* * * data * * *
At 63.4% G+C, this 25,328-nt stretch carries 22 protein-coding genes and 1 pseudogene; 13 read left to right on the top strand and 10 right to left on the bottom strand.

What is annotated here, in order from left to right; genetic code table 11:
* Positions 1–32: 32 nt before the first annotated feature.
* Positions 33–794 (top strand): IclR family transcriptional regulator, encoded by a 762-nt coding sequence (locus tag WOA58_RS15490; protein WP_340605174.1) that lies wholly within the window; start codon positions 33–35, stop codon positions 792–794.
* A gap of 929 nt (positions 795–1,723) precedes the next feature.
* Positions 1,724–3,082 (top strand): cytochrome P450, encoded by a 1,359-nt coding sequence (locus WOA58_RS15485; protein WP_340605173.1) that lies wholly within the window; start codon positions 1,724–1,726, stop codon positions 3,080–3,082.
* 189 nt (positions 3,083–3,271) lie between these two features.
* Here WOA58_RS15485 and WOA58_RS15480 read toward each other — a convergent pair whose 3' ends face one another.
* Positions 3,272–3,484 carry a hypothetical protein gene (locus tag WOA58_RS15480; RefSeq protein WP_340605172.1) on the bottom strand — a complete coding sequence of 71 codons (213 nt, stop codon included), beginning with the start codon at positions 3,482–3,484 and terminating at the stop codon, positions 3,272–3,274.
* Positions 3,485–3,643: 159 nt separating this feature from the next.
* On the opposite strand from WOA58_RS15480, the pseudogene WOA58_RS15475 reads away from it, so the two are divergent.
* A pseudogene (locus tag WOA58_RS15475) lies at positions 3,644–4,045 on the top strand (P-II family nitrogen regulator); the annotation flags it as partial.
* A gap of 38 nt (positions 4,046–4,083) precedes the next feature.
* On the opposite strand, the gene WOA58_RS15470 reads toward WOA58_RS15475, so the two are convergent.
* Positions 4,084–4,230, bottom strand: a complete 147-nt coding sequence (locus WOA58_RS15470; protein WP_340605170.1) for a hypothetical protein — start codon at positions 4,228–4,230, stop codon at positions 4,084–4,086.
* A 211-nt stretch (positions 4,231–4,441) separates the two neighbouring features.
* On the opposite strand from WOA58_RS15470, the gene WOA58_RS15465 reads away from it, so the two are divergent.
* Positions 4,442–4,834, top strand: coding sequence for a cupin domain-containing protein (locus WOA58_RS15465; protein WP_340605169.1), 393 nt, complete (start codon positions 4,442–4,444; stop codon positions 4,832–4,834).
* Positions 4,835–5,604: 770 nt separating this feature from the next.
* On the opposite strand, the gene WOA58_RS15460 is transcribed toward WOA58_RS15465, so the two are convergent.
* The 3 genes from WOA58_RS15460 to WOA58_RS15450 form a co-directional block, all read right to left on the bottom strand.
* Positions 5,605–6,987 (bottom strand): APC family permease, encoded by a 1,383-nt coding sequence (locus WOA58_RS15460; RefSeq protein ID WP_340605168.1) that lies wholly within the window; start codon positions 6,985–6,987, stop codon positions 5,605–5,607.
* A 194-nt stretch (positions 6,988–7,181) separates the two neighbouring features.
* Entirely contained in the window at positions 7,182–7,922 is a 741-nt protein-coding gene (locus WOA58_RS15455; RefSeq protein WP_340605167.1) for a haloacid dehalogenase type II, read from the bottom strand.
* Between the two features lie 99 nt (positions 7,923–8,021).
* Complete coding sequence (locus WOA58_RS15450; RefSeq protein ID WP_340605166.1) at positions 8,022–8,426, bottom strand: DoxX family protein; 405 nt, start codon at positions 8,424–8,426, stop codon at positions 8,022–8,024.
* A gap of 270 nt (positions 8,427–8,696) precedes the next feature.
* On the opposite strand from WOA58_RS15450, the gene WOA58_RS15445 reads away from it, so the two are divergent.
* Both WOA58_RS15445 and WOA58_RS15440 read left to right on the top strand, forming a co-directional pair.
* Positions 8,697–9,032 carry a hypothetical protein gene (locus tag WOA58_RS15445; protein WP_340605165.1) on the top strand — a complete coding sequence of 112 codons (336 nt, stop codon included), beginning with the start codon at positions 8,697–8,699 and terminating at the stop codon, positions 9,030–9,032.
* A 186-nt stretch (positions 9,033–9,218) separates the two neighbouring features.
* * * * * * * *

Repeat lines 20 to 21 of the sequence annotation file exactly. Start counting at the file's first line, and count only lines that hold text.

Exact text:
* On the opposite strand, the gene WOA58_RS15460 is transcribed toward WOA58_RS15465, so the two are convergent.
* The 3 genes from WOA58_RS15460 to WOA58_RS15450 form a co-directional block, all read right to left on the bottom strand.